Bryce Reeve, PhD, a UNC Lineberger member and professor in the UNC Gillings School of Global Public Health Department of Health Policy and Management, has received a more than $2.9 million, four-year grant from the NIH as part of its Pediatric Patient-Reported Outcomes in Chronic Disease consortium. The grant is shared with Duke University where Laura Schanberg, MD, is the co-P.I.

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Bryce Reeve, PhD, is a UNC Lineberger member and professor in the UNC Gillings School of Global Public Health Department of Health Policy and Management.

CHAPEL HILL — A UNC Lineberger Comprehensive Cancer Center researcher has won a grant from the National Institutes of Health to study how cancer and other diseases affect the well-being of children and teens.

Bryce Reeve, PhD, a UNC Lineberger member and professor in the UNC Gillings School of Global Public Health Department of Health Policy and Management, has received a more than $2.9 million, four-year grant from the NIH as part of its Pediatric Patient-Reported Outcomes in Chronic Disease consortium. The grant is shared with Duke University where Laura Schanberg, MD, is the co-P.I.

According to the NIH, the PEPR consortium efforts are “designed to improve pediatric health and well-being by capturing the voice and experience of children and their families living with a variety of chronic diseases and conditions.”

The UNC-based efforts of the consortium focus on understanding how living with cancer, rheumatic disease or inflammatory bowel disease affects children’s well-being. Researchers will leverage several pediatric data collection networks to test tools that assess children’s physical, psychological, and social health including pain, fatigue, physical function, stress, anxiety, depressive symptoms, sense of meaning and purpose, and quality of family life and peer relationships.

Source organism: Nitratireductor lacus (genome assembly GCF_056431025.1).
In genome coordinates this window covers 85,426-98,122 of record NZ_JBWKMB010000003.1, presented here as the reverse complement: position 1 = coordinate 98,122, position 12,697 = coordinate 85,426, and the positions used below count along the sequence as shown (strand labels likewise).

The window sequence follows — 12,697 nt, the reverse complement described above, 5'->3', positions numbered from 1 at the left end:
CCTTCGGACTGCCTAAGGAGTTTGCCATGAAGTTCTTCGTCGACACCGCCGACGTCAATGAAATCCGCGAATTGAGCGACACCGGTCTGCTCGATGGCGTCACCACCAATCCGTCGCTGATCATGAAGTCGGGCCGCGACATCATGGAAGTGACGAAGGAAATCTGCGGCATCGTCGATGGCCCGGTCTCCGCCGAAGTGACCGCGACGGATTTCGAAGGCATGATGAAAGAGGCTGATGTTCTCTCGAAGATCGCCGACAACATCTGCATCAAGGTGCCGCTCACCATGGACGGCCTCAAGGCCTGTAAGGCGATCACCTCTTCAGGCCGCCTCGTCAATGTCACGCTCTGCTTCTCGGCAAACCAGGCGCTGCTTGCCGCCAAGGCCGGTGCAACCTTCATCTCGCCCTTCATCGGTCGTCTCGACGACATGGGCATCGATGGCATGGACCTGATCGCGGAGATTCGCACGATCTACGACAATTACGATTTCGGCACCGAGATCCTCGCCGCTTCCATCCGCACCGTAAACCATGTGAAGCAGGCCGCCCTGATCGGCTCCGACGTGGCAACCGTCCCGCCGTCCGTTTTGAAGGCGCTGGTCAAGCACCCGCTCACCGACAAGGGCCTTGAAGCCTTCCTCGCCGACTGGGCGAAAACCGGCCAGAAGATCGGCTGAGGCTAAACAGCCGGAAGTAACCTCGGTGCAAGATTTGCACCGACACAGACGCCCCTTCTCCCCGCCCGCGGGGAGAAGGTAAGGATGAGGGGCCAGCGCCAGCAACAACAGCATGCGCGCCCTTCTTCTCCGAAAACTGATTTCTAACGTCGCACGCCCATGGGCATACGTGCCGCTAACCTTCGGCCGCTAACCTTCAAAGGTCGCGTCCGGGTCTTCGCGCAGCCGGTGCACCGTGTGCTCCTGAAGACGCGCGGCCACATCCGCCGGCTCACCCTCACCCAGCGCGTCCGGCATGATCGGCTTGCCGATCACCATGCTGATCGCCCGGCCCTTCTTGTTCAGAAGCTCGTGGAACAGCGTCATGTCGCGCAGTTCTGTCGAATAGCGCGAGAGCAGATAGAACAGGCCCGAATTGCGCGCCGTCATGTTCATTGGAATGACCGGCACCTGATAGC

“This new grant supports our research to understand how diseases such as cancer, inflammatory bowel disease and rheumatic disease impact the lives of children and adolescents,” Reeve said. “This grant will support our continued effort to enhance the child’s voice in clinical practice and research by allowing children to describe symptoms they are experiencing as well as quality of life impact. Using web-based systems, this self-reported information can automatically and efficiently be provided to the treating clinicians as a way to improve their care for children and adolescents.”

The overall goal of the PEPR Consortium is to test several pediatric patient-reported outcome tools that measure aspects of physical, mental, and social well-being such as pain, anxiety, and peer relationships. The research will also help to improve understanding of the effects of environmental stressors on symptoms and quality of life in children with a variety of chronic diseases or conditions. By validating the pediatric PROMIS measures, the Consortium will facilitate their adoption and meaningful use in research and clinical care settings, ultimately improving the treatment of chronic diseases in children.

Reeve said the funding will support another study of 550 children and adolescents with cancer studying the impact of treatment toxicities using their PRO-CTCAE System.

“Together, we have a comprehensive evaluation of how cancer and its treatment impacts the lives of children and adolescents,” he said. “With an in-depth understanding of how our measurement tools (PROMIS, PRO-CTCAE) capture the experiences and perspectives of children and adolescents, this work will promote the use of these tools in pediatric oncology studies nationally and globally.”

This proposed study extends the work initially conceived by the late Harry Guess, PhD, who was a professor of epidemiology, and Darren DeWalt, MD, who is now at the Center for Medicare and Medicaid Innovation.